New restrictions on diesel trucks starts January 1. A rush to buy new diesel trucks is underway.
California’s Zero-Emissions Rule Triggers a Run on Diesel Rigs
The Wall Street Journal reports California’s Zero-Emissions Rule Triggers a Run on Diesel Rigs
The California rule will phase out the use of diesel trucks until the more than 30,000 diesel big rigs that now serve the state’s ports are banned by 2035.
The regulation is already proving a challenge for truckers across California, from the agricultural export hub at the Port of Oakland to the nation’s busiest gateway for containerized imports at the Southern California ports of Los Angeles and Long Beach. Trucking executives say the state’s regulators are getting far out in front of the industry’s ability to deliver zero-emission rigs.
The technology underpinning electric vehicles is still developing, they say, and the zero-emission trucks are triple the cost of diesel trucks, while the vehicles and charging stations are in limited supply. “I have to think every trucker in California is doing all they can to get as many pre-mandate trucks in place as they possibly can,” said Kenny Vieth, president of ACT Research.
Production of the [electric] vehicles is so limited and the cost and complexity of running the trucks so high that there are fewer than 150 zero-emission trucks in service at the Southern California ports today, said Matt Schrap, CEO of the Harbor Trucking Association trade group. The most advanced of those trucks, say trucking executives, can’t travel more than a few hundred miles between charges, so they can only run short trips between ports and nearby rail yards and warehouses.
The electric trucks themselves are also proving a problem. Nikola and Volvo Trucks North America this summer recalled trucks because of defective parts thought to pose a fire risk. Jim Gillis, president of port trucker Pacific Drayage Services, said he is on his third recall since receiving six Volvo electric trucks in January. Gillis said that when a diesel truck needs repair it is usually in the shop for three to four days. When a $400,000 electric truck is recalled it is usually out of action for longer. “That’s an expensive asset to lose for three to four weeks,” he said.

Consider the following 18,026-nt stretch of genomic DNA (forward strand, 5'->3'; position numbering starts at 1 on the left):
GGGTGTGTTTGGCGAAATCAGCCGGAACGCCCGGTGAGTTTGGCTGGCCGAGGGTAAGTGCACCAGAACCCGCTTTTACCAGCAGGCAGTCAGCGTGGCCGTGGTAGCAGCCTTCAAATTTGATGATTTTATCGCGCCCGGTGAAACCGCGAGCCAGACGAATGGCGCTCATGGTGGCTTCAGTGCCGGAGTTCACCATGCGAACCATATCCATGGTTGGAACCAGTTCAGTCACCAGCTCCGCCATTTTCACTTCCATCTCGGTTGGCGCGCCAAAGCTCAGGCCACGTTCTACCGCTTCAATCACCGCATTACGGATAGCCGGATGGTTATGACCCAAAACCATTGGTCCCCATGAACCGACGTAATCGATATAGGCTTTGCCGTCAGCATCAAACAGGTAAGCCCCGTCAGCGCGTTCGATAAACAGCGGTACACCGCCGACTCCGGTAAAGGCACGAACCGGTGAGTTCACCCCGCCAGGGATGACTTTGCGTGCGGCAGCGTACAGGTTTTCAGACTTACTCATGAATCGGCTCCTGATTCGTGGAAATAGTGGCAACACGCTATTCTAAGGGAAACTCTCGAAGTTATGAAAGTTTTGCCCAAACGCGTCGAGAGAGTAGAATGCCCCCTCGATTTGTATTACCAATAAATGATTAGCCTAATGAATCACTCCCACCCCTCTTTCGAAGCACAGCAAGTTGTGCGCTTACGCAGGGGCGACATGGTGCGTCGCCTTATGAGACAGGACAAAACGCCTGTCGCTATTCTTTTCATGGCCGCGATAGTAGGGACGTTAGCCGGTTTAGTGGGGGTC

Manufacturers and California Reach a Deal
On July 6, Cal Matters reported California and Manufacturers Strike Deal Over Zero-Emission Trucks.
California and major truck manufacturers announced a deal today that would avoid a legal battle over the state’s landmark mandate phasing out diesel big rigs and other trucks.
In return, the Air Resources Board will relax some near-term requirements for trucks to reduce emissions of a key ingredient of smog to more closely align with new federal standards.
The powerful Truck and Engine Manufacturers Association as well as 10 manufacturers, including Cummins, Inc., Daimler Truck North America, Volvo Group North America and Navistar, Inc. signed on to the deal.
What About the Truckers?
How nice of the manufacturers and the state to come to an agreement. But it seems like they left the truckers, especially the small independents, out of the discussion.
How many of them can afford to pay two or three times as much for a truck?
Once again, note the huge inflationary madness that the tag team of Biden and California have brought the nation.
‘Impossible’ and ‘Likely to Fail’
“The amount of chaos and dysfunction that is going to be created by this rule will be like nothing we’ve ever seen before,” Chris Shimoda, senior vice president of the California Trucking Association, an industry trade group, told CalMatters. “The likelihood that it is going to fail pretty spectacularly is very high. It’s very unfortunate.”
Trucking companies and local government officials call the deadlines in the rule unachievable. They say the new technology still has major drawbacks, including the high cost of electric trucks and their low vehicle range. The state also has not yet developed a charging network to support electric trucks, and the existing chargers can take hours to recharge, industry officials say.